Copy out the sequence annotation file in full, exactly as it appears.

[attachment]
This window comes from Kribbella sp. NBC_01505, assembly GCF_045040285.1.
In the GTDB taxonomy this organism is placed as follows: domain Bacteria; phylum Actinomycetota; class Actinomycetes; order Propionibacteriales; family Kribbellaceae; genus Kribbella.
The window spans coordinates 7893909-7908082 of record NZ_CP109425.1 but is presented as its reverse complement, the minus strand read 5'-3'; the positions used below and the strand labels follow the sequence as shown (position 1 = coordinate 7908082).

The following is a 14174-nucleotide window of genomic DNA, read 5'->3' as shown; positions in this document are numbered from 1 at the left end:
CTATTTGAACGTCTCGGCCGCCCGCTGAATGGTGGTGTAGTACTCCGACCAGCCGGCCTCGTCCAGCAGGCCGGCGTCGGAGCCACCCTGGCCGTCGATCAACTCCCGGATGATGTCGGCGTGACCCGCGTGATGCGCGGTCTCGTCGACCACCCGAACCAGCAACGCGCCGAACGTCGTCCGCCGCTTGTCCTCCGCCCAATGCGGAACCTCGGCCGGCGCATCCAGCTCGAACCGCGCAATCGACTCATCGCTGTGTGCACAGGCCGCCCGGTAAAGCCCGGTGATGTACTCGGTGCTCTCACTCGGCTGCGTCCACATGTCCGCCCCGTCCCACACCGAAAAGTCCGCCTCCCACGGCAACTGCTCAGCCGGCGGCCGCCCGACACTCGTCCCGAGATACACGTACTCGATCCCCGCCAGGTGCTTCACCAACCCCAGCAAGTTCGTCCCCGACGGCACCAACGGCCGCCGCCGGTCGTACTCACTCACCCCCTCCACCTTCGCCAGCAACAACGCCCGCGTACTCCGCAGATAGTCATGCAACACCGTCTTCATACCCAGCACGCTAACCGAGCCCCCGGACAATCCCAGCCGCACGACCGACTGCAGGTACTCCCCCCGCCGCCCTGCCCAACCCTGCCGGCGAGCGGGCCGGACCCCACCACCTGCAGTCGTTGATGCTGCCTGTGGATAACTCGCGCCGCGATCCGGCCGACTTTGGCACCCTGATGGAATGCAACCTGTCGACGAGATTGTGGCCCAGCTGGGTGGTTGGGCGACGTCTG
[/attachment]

This window comes from Kribbella sp. NBC_01505, assembly GCF_045040285.1.
In the GTDB taxonomy this organism is placed as follows: domain Bacteria; phylum Actinomycetota; class Actinomycetes; order Propionibacteriales; family Kribbellaceae; genus Kribbella.
The window spans coordinates 7893909-7908082 of record NZ_CP109425.1 but is presented as its reverse complement, the minus strand read 5'-3'; the positions used below and the strand labels follow the sequence as shown (position 1 = coordinate 7908082).

The following is a 14174-nucleotide window of genomic DNA, read 5'->3' as shown; positions in this document are numbered from 1 at the left end:
CTATTTGAACGTCTCGGCCGCCCGCTGAATGGTGGTGTAGTACTCCGACCAGCCGGCCTCGTCCAGCAGGCCGGCGTCGGAGCCACCCTGGCCGTCGATCAACTCCCGGATGATGTCGGCGTGACCCGCGTGATGCGCGGTCTCGTCGACCACCCGAACCAGCAACGCGCCGAACGTCGTCCGCCGCTTGTCCTCCGCCCAATGCGGAACCTCGGCCGGCGCATCCAGCTCGAACCGCGCAATCGACTCATCGCTGTGTGCACAGGCCGCCCGGTAAAGCCCGGTGATGTACTCGGTGCTCTCACTCGGCTGCGTCCACATGTCCGCCCCGTCCCACACCGAAAAGTCCGCCTCCCACGGCAACTGCTCAGCCGGCGGCCGCCCGACACTCGTCCCGAGATACACGTACTCGATCCCCGCCAGGTGCTTCACCAACCCCAGCAAGTTCGTCCCCGACGGCACCAACGGCCGCCGCCGGTCGTACTCACTCACCCCCTCCACCTTCGCCAGCAACAACGCCCGCGTACTCCGCAGATAGTCATGCAACACCGTCTTCATACCCAGCACGCTAACCGAGCCCCCGGACAATCCCAGCCGCACGACCGACTGCAGGTACTCCCCCCGCCGCCCTGCCCAACCCTGCCGGCGAGCGGGCCGGACCCCACCACCTGCAGTCGTTGATGCTGCCTGTGGATAACTCGCGCCGCGATCCGGCCGACTTTGGCACCCTGATGGAATGCAACCTGTCGACGAGATTGTGGCCCAGCTGGGTGGTTGGGCGACGTCTG